- 20. Graphical Solution Iso-Profit Line Solution Method X 2 Choose a possible value for the 100 – objective function – Number of Watch TVs 80 – Assembly (constraint B) – $210 = 7X1 + 5X2 60 – Solve for the axis intercepts of the function – and plot the – 40 line – Electronics (constraint A) Feasible 42 X2 = X1 = 30 20 – region – | |– | | | | | | | | | X1 Figure B.3 0 20 40 60 80 100 Number of X-pods© 2008 Prentice Hall, Inc. B – 20
- 21. Graphical Solution X2 100 – – Number of BlueBerrys 80 – – 60 – $210 = $7X1 + $5X2 – (0, 42) 40 – – 20 – (30, 0) – | |– | | | | | | | | | X1 Figure B.4 0 20 40 60 80 100 Number of X-pods© 2008 Prentice Hall, Inc. B – 21
- 22. Graphical Solution X2 100 – – $350 = $7X1 + $5X2 Number of BlueBeryys 80 – – $280 = $7X1 + $5X2 60 – $210 = $7X1 + $5X2 – 40 – – $420 = $7X1 + $5X2 20 – – | |– | | | | | | | | | X1 Figure B.5 0 20 40 60 80 100 Number of X-pods© 2008 Prentice Hall, Inc. B – 22
- 23. Graphical Solution X2 100 – – Maximum profit line Number of BlueBerrys 80 – – 60 – Optimal solution point – (X1 = 30, X2 = 40) 40 – – $410 = $7X1 + $5X2 20 – – | |– | | | | | | | | | X1 Figure B.6 0 20 40 60 80 100 Number of X-pods© 2008 Prentice Hall, Inc. B – 23
- 24. Corner-Point Method X2 100 – 2 – Number of BlueBerrys 80 – – 60 – – 3 40 – – 20 – – | |– | | | | | | | | | X1 Figure B.7 1 0 20 40 60 80 100 4 Number of X-pods© 2008 Prentice Hall, Inc. B – 24
- 25. Corner-Point Method The optimal value will always be at a corner point Find the objective function value at each corner point and choose the one with the highest profit Point 1 : (X1 = 0, X2 = 0) Profit $7(0) + $5(0) = $0 Point 2 : (X1 = 0, X2 = 80) Profit $7(0) + $5(80) = $400 Point 4 : (X1 = 50, X2 = 0) Profit $7(50) + $5(0) = $350© 2008 Prentice Hall, Inc. B – 25
- 26. Corner-Point Method The optimal value will always be at a corner point intersection of two constraints Solve for the 4X1 + 3X2 ≤ 240 (electronics time) Find the objective function value at each corner point1X2 ≤ 100 (assemblyone with the 2X1 + and choose the time) highest profit 4X1 + 3X2 = 240 4X1 + 3(40) = 240 Point 1 : - 4X1 =-0, X22 = 0) (X1 2X = -200 Profit $7(0) + $5(0)= 240 4X1 + 120 = $0 Point 2 : (X1 = 0, X22 = 80)40 + 1X = Profit $7(0) + $5(80) = 30 X1 = $400 Point 4 : (X1 = 50, X2 = 0) Profit $7(50) + $5(0) = $350© 2008 Prentice Hall, Inc. B – 26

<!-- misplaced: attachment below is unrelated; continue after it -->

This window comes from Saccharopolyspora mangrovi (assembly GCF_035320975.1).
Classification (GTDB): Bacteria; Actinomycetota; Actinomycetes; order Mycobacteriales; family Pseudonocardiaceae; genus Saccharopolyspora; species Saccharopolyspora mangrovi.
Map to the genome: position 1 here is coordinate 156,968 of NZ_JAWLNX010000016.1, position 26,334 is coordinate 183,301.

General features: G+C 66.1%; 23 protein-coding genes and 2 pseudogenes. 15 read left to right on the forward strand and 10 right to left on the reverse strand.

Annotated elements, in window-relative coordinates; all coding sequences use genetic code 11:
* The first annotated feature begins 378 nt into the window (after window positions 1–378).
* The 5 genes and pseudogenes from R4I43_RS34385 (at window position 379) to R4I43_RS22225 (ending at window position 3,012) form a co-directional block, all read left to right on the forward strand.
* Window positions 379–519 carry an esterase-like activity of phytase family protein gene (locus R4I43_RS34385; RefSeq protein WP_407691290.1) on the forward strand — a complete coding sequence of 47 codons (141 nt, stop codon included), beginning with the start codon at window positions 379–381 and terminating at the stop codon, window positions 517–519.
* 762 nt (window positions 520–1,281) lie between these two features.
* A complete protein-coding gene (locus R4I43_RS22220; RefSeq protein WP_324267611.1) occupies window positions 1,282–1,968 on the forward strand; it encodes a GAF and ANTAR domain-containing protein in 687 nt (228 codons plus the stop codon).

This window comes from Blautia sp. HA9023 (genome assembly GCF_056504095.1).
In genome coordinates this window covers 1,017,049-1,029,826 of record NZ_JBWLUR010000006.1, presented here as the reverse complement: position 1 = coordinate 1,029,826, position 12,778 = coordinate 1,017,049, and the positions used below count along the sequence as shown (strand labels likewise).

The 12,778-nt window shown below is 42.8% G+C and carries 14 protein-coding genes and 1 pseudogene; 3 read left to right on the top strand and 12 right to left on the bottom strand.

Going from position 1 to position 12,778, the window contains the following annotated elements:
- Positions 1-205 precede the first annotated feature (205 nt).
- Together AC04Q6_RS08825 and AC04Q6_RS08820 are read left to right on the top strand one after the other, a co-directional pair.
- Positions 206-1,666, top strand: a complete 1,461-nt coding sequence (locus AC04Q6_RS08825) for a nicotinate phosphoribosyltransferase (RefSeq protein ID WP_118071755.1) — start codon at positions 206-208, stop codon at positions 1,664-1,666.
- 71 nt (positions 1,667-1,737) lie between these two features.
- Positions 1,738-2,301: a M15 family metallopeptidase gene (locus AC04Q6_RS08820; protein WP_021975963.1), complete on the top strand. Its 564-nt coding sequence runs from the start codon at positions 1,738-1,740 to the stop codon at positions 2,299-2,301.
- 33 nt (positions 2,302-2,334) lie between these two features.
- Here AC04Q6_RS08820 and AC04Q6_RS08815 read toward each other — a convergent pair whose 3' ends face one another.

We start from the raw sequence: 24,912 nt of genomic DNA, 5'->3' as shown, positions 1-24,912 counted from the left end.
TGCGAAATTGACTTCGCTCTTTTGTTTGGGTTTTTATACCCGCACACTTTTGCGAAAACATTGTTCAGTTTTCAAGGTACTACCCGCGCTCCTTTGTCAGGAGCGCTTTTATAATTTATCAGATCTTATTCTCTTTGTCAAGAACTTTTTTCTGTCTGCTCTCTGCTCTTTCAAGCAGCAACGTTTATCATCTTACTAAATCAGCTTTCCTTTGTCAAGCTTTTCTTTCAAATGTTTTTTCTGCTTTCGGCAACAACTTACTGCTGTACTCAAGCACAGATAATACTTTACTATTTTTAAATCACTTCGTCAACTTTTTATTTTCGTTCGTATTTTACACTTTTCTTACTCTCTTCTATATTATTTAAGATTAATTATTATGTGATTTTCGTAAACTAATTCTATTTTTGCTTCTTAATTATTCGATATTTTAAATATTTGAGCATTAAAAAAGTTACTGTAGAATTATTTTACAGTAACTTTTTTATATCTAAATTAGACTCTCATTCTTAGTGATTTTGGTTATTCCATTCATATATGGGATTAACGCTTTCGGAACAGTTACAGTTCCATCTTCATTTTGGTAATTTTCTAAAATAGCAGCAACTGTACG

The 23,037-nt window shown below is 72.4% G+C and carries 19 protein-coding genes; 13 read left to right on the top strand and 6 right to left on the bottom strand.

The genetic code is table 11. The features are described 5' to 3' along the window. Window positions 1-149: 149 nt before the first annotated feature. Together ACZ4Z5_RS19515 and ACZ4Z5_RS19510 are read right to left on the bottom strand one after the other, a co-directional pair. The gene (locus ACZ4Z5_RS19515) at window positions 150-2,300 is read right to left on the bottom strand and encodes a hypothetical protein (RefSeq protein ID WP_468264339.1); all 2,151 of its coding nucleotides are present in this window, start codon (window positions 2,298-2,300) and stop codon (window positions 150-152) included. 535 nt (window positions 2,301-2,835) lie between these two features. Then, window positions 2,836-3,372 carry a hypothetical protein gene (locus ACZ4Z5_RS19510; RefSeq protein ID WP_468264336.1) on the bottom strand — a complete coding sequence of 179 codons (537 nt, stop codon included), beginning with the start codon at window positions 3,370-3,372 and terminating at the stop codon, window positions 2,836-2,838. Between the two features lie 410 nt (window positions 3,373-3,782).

- 27. Corner-Point Method The optimal value will always be at a corner point Find the objective function value at each corner point and choose the one with the highest profit Point 1 : (X1 = 0, X2 = 0) Profit $7(0) + $5(0) = $0 Point 2 : (X1 = 0, X2 = 80) Profit $7(0) + $5(80) = $400 Point 4 : (X1 = 50, X2 = 0) Profit $7(50) + $5(0) = $350 Point 3 : (X1 = 30, X2 = 40) Profit $7(30) + $5(40) = $410© 2008 Prentice Hall, Inc. B – 27
- 28. Sensitivity Analysis How sensitive the results are to parameter changes Change in the value of coefficients Change in a right-hand-side value of a constraint Trial-and-error approach Analytic postoptimality method© 2008 Prentice Hall, Inc. B – 28
- 29. Sensitivity Report Program B.1© 2008 Prentice Hall, Inc. B – 29
- 30. Changes in Resources The right-hand-side values of constraint equations may change as resource availability changes The shadow price of a constraint is the change in the value of the objective function resulting from a one-unit change in the right-hand- side value of the constraint© 2008 Prentice Hall, Inc. B – 30
- 31. Changes in Resources Shadow prices are often explained as answering the question “How much would you pay for one additional unit of a resource?” Shadow prices are only valid over a particular range of changes in right-hand-side values Sensitivity reports provide the upper and lower limits of this range© 2008 Prentice Hall, Inc. B – 31
- 32. Sensitivity Analysis X2 – Changed assembly constraint from 100 – 2X1 + 1X2 = 100 – to 2X1 + 1X2 = 110 2 80 – – Corner point 3 is still optimal, but 60 – values at this point are now X1 = 45, – X2 = 20, with a profit = $415 40 – – 20 – Electronics constraint 3 is unchanged – 1 | |– | | | | | | | | | 0 20 40 X1 Figure B.8 (a) 4 60 80 100© 2008 Prentice Hall, Inc. B – 32
- 33. Sensitivity Analysis X2 – 100 – Changed assembly constraint from – 2X1 + 1X2 = 100 80 – to 2X1 + 1X2 = 90 2 – Corner point 3 is still optimal, but 60 – values at this point are now X1 = 15, 3– X2 = 60, with a profit = $405 40 – – 20 – Electronics constraint is unchanged – 1 | |– | | | | | | | | | 0 20 40 4 60 80 100 X1 Figure B.8 (b)© 2008 Prentice Hall, Inc. B – 33
- 34. Changes in the Objective Function A change in the coefficients in the objective function may cause a different corner point to become the optimal solution The sensitivity report shows how much objective function coefficients may change without changing the optimal solution point© 2008 Prentice Hall, Inc. B – 34
- 35. Solving Minimization Problems Formulated and solved in much the same way as maximization problems In the graphical approach an iso- cost line is used The objective is to move the iso- cost line inwards until it reaches the lowest cost corner point© 2008 Prentice Hall, Inc. B – 35